Identifying bum knees before injury with laser light

 Collagen Orientation Probed by Polarized Raman Spectra Can Serve as Differential Diagnosis Indicator between Different Grades of Meniscus Degeneration
Authors: Prokopi, N.; Andrikopoulos, K. S.; Beobide, A. S.; Voyiatzis, G. A.; Papachristou, D. J.
Journal: Scientific Reports
Year: 2021
Featured image licensed under Creative Commons Attribution-Share Alike 4.0

Our knees can carry a heavy burden, and healthy menisci are key to our comfort. Menisci are the cushions of cartilage that separate our femur from our tibia in our knees. Damaged menisci can disrupt normal knee function and eventually lead to osteoarthritis in the knee. Although it is straightforward to diagnose a damaged meniscus when an injury occurs, small lesions – which can develop into serious problems later – frequently go unnoticed. If diagnosed soon enough, interventions can reverse cartilage degeneration, so it is vital to detect damage as early as possible for patient health. Recently, a team of researchers published a new technology for detecting meniscus degeneration in Scientific Reports that may aid in early detection and diagnosis.

Meniscus cartilage is primarily composed of collagen type I, a protein that looks like a twisted cable, which is flexible with a bit of stretch. As the meniscus degrades, the matrix of collagen fibers becomes disordered, like a frayed cable, and loses the elasticity and structural integrity vital for joint comfort. 

Figure 1. The triple helix of collagen type 1 losing structural integrity over time which will eventually lead to joint disease. Adapted from Hwang et al. (CC BY 4.0). 

Cartilage damage is most commonly diagnosed through CT and MRI scans, which can differentiate between healthy and diseased tissue. However, their limited resolution and artifacts, or “shadows”, on scan images make it difficult to diagnose early cartilage degeneration. Prokopi and their team established a new protocol that uses laser light to bypass these issues.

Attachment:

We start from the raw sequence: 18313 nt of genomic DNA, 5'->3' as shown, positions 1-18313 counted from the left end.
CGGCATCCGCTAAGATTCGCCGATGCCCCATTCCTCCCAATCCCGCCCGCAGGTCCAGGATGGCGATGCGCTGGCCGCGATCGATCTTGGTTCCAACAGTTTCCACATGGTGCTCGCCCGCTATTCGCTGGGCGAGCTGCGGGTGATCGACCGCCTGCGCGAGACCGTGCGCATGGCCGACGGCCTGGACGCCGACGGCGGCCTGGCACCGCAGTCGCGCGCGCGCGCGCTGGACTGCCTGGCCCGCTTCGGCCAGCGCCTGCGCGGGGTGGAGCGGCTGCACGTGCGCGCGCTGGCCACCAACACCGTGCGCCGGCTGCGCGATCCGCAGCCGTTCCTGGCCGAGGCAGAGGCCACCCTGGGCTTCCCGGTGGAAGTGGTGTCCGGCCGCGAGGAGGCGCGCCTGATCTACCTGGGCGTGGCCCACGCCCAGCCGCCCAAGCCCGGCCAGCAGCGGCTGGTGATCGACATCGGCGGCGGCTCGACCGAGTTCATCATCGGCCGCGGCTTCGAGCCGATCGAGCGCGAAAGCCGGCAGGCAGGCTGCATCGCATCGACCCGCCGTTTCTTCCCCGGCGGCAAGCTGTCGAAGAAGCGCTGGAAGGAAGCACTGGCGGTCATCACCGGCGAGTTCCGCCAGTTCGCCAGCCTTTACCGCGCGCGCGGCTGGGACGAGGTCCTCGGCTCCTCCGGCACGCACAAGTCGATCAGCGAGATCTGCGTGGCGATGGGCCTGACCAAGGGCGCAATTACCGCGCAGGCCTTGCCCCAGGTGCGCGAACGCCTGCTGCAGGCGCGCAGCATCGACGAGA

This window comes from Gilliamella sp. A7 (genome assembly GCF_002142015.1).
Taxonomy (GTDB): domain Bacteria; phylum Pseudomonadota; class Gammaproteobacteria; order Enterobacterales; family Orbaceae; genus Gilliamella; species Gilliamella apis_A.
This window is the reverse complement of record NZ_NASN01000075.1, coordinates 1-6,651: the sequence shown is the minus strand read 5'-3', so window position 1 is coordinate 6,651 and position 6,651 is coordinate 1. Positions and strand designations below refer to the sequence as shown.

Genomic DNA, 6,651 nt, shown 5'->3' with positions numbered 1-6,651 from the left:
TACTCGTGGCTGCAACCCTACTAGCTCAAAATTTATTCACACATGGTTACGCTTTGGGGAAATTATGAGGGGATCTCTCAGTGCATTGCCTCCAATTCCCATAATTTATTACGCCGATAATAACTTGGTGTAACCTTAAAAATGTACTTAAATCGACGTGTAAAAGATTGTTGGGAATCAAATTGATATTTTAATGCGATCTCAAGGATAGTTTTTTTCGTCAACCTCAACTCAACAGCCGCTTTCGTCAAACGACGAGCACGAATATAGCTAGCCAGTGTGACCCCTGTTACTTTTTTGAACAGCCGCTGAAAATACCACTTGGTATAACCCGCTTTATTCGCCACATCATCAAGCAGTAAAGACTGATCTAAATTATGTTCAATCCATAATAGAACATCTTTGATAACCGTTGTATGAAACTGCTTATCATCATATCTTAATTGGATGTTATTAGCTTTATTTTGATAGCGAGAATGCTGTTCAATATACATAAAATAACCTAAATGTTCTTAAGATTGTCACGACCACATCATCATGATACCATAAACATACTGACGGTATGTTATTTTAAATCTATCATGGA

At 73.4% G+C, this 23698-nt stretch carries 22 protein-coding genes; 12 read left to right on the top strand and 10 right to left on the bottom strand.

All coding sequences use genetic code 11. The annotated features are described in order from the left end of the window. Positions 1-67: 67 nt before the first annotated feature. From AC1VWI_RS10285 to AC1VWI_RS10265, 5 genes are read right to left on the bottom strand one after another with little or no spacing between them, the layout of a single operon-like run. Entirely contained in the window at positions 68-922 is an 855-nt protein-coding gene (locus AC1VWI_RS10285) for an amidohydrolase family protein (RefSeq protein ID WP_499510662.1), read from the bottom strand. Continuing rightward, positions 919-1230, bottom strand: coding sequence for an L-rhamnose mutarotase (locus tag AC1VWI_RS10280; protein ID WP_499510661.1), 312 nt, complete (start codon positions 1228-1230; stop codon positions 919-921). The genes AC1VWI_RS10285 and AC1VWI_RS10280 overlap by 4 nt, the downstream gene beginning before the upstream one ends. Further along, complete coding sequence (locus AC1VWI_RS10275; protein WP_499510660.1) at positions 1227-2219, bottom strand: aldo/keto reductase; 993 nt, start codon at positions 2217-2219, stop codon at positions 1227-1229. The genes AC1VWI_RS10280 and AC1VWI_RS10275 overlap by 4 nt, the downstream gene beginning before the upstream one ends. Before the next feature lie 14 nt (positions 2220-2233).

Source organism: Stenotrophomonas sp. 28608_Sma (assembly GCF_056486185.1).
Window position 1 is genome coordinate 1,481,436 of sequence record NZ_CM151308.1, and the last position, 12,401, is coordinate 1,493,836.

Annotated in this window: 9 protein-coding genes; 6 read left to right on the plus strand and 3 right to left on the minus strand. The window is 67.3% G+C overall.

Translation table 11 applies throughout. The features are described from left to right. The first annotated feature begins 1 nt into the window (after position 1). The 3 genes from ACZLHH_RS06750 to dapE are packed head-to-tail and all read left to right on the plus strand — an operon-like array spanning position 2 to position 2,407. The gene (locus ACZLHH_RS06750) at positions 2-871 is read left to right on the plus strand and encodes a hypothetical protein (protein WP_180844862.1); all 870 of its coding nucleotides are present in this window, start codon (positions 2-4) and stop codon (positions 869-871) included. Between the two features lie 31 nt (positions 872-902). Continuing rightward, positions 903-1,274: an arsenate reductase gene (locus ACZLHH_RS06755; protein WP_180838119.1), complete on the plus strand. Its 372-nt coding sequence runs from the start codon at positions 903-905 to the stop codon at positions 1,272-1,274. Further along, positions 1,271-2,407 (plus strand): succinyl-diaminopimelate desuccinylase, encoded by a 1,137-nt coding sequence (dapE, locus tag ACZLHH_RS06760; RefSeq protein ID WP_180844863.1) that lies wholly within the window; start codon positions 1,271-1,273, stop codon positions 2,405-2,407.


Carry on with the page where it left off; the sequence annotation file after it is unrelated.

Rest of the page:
Raman spectroscopy is a technique that allows researchers to determine information about a material by measuring how laser light scatters. The scattered light gives insight to specific bonds in a molecule, molecular environment, and other nanoscopic characteristics. This allows researchers to identify different proteins and ensure that they are only analyzing collagen. These researchers took this analytical technique a step further by introducing polarization to the laser light.

Figure 2. Scattering that occurs when light interacts with a molecule, in this case, methane. Rayleigh scattering is elastic and at the same energy as the incident light, Stokes shift is inelastic and lower energy than the incident light, and anti-Stokes is also inelastic but higher energy than the incident light. Created by Fionna Samuels.
Figure 3. Unpolarized light going through a filter that selects for one specific polarization. Credit to Bob Mellish (CC BY-SA 3.0).

To polarize the laser, a filter selects light waves only oscillating in one direction – either up and down, or side to side. When combined with Raman spectroscopy, researchers can learn even more about a material’s structural integrity. In this case, healthy and diseased collagen scatter the laser light differently depending on polarization because the collagen fibers become frayed when damaged. This allows these researchers to diagnose how diseased the tissue is. This technique has higher resolution than CT or MRI scans and does not suffer from imaging artifacts like shadows, giving it potential to flag damage earlier.

Raman spectrum of thin slices of collagen type I collected on a traditional Raman microscope. Prokopi et al. collected Raman spectra of both cartilage and glass and identified peaks that were unique to each to differentiate between the sample (cartilage) and the sample holder (a glass slide). The highlighted peak is particularly strong when cartilage is thinly sliced. Adapted from Prokopi et al. (CC BY 4.0). 
Raman spectra associated with healthy and degenerated meniscus tissue. Three samples ranging from healthy (bottom) to highly degenerated (top). The yellow line shows the primary direction of collagen within the sample, with the small grey box in the middle of each microscopy image indicating the frame.  Adapted from Prokopi et al. (CC BY 4.0).

The results of this methodology are promising for future diagnostic tests. The researchers suggest that this technique can be applied to any disease that is characterized by a change in structural morphology. This can range from skin diseases that impact collagen to muscle degeneration which would change the morphology of the tissue. With further development, this technique may end-up at doctors’ offices and aid in preventing bum knees before they’re too damaged to be fixed.

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